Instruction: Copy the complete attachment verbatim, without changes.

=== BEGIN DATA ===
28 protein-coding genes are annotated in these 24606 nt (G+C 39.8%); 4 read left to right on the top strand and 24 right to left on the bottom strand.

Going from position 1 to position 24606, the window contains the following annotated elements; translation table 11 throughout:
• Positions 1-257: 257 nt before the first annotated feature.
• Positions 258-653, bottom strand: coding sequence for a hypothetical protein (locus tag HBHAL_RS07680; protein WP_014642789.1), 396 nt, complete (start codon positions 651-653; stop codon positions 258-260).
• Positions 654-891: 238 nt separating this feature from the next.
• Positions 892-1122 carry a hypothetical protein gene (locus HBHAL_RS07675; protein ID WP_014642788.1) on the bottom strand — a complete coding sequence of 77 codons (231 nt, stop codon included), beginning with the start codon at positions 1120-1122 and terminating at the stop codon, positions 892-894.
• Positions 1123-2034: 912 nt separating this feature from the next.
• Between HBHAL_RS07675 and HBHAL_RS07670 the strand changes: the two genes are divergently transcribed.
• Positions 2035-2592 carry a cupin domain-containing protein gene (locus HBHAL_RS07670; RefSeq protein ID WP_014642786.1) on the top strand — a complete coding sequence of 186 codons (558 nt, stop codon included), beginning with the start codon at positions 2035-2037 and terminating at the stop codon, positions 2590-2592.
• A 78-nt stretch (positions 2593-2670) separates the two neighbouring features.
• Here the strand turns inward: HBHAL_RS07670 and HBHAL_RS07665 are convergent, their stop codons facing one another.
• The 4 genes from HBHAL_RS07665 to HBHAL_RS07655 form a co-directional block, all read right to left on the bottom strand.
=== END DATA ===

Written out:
28 protein-coding genes are annotated in these 24606 nt (G+C 39.8%); 4 read left to right on the top strand and 24 right to left on the bottom strand.

Going from position 1 to position 24606, the window contains the following annotated elements; translation table 11 throughout:
• Positions 1-257: 257 nt before the first annotated feature.
• Positions 258-653, bottom strand: coding sequence for a hypothetical protein (locus tag HBHAL_RS07680; protein WP_014642789.1), 396 nt, complete (start codon positions 651-653; stop codon positions 258-260).
• Positions 654-891: 238 nt separating this feature from the next.
• Positions 892-1122 carry a hypothetical protein gene (locus HBHAL_RS07675; protein ID WP_014642788.1) on the bottom strand — a complete coding sequence of 77 codons (231 nt, stop codon included), beginning with the start codon at positions 1120-1122 and terminating at the stop codon, positions 892-894.
• Positions 1123-2034: 912 nt separating this feature from the next.
• Between HBHAL_RS07675 and HBHAL_RS07670 the strand changes: the two genes are divergently transcribed.
• Positions 2035-2592 carry a cupin domain-containing protein gene (locus HBHAL_RS07670; RefSeq protein ID WP_014642786.1) on the top strand — a complete coding sequence of 186 codons (558 nt, stop codon included), beginning with the start codon at positions 2035-2037 and terminating at the stop codon, positions 2590-2592.
• A 78-nt stretch (positions 2593-2670) separates the two neighbouring features.
• Here the strand turns inward: HBHAL_RS07670 and HBHAL_RS07665 are convergent, their stop codons facing one another.
• The 4 genes from HBHAL_RS07665 to HBHAL_RS07655 form a co-directional block, all read right to left on the bottom strand.